Rusty Baker, of D&D Enterprises, rushes to bale hay in a field just off of Routt County Road 14B south of Steamboat Springs on Tuesday afternoon as storm clouds begin to build on the horizon. This summer’s wet weather has ranchers scrambling to get their hay baled between storms and has even prompted officials overseeing the Routt County Fair Contest to change rules to make it more convenient for hay growers to enter.

Photo by John F. Russell

Rusty Baker, of D&D Enterprises, rushes to bale hay in a field just off of Routt County Road 14B south of Steamboat Springs on Tuesday afternoon as storm clouds begin to build on the horizon. This summer’s wet weather has ranchers scrambling to get their hay baled between storms and has even prompted officials overseeing the Routt County Fair Contest to change rules to make it more convenient for hay growers to enter.

Mowing season for hay extended in Routt County

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— The hay harvest is late this summer thanks to abundant moisture, and Routt County Extension Office Director CJ Mucklow and his staff are making house calls. Or make that farm calls.

Mucklow said Monday that the rules of the Routt County Fair Contest have changed to make it more convenient for hay growers to enter. However, the deadline is coming up fast.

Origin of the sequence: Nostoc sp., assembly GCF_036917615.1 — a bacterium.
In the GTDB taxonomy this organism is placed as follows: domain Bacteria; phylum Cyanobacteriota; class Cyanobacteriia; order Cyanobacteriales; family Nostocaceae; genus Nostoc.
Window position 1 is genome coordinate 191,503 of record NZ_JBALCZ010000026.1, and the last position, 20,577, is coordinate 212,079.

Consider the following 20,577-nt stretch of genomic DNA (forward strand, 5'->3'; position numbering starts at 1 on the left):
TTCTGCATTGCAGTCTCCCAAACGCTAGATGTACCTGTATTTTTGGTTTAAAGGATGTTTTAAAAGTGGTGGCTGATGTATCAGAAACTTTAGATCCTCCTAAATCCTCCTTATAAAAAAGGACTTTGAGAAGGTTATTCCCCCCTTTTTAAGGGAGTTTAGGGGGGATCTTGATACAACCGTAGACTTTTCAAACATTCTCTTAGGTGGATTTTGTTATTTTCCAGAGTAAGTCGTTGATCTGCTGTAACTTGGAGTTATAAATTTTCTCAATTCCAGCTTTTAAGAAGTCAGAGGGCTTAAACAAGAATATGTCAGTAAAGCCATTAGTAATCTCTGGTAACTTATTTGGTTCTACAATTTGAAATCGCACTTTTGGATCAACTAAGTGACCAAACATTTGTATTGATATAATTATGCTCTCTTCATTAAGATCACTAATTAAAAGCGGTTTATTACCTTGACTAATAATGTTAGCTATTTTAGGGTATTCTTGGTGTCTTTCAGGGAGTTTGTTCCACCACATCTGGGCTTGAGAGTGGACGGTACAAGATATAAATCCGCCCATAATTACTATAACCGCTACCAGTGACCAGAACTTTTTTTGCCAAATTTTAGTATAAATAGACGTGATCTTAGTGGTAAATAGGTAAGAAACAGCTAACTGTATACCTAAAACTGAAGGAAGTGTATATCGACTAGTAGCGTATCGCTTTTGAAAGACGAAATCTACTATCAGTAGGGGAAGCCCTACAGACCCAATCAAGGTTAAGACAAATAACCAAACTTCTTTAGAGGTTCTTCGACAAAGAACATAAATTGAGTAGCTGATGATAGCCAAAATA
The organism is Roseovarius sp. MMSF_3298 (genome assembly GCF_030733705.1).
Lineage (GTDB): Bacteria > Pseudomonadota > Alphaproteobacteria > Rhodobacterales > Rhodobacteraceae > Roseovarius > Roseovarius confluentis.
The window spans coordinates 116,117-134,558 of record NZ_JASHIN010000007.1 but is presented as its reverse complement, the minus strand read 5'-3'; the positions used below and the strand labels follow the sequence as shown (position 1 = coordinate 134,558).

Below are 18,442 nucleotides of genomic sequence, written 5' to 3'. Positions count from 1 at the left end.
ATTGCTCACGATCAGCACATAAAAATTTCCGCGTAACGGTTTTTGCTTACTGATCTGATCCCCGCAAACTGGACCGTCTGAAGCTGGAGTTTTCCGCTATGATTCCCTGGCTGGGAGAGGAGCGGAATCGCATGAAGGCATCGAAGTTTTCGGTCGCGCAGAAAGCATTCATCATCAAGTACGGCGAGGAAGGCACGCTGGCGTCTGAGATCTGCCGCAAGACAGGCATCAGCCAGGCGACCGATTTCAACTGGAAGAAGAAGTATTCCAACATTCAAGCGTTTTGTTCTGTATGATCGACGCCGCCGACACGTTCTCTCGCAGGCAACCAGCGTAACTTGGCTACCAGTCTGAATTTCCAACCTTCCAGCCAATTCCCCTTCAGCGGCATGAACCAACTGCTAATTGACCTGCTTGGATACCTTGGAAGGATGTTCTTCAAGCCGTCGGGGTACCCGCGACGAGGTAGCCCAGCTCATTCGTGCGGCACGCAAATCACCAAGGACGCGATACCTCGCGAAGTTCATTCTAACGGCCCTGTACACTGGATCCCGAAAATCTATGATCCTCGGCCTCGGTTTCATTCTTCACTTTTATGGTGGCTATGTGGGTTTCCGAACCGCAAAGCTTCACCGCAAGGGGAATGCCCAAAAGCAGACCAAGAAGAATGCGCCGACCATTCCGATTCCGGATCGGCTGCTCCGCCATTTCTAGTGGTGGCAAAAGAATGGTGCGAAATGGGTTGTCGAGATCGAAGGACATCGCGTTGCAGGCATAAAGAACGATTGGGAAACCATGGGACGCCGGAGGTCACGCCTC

“Instead of (farmers and ranchers) bringing a bale to the Extension Office, we are going to go to individual hay producers and gather the sample out of the field or barn,” Mucklow said. “And now we can sample big bales and enter them, too.”

Mucklow’s office needs to hear from interested people no later than Monday in order to have time to gather all of the samples. Call 970-879-0825 to set up an entry.

The hay contest is judged by a laboratory analysis that determines the protein and energy content of the hay. The entry fee for the hay contest is $30 and there are three classes: meadow (grass) hay, first cutting of alfalfa and second cutting of alfalfa.

The Routt County Fair is Aug. 18-21 at the fairgrounds in Hayden.

Doug Carlson, who ranches near Clark, said he has cut 15 to 20 percent of his hay thus far, but the here today, gone tomorrow pattern of rain showers is keeping him guessing.

“It’s been fits and starts, Carlson said. “We’d like to think we’d be done by Labor Day, but I’m not so sure this year.”

Hay growers would like their freshly mown hay to have four or five days of sunshine in which to dry before baling. But for farmers and ranchers with large acreages, that means two or three weeks of consistently dry weather.

Carlson, for example, needs 20 days of cutting to get his crop on the ground.

To reach Tom Ross, call 970-871-4205 or email tross@SteamboatToday.com

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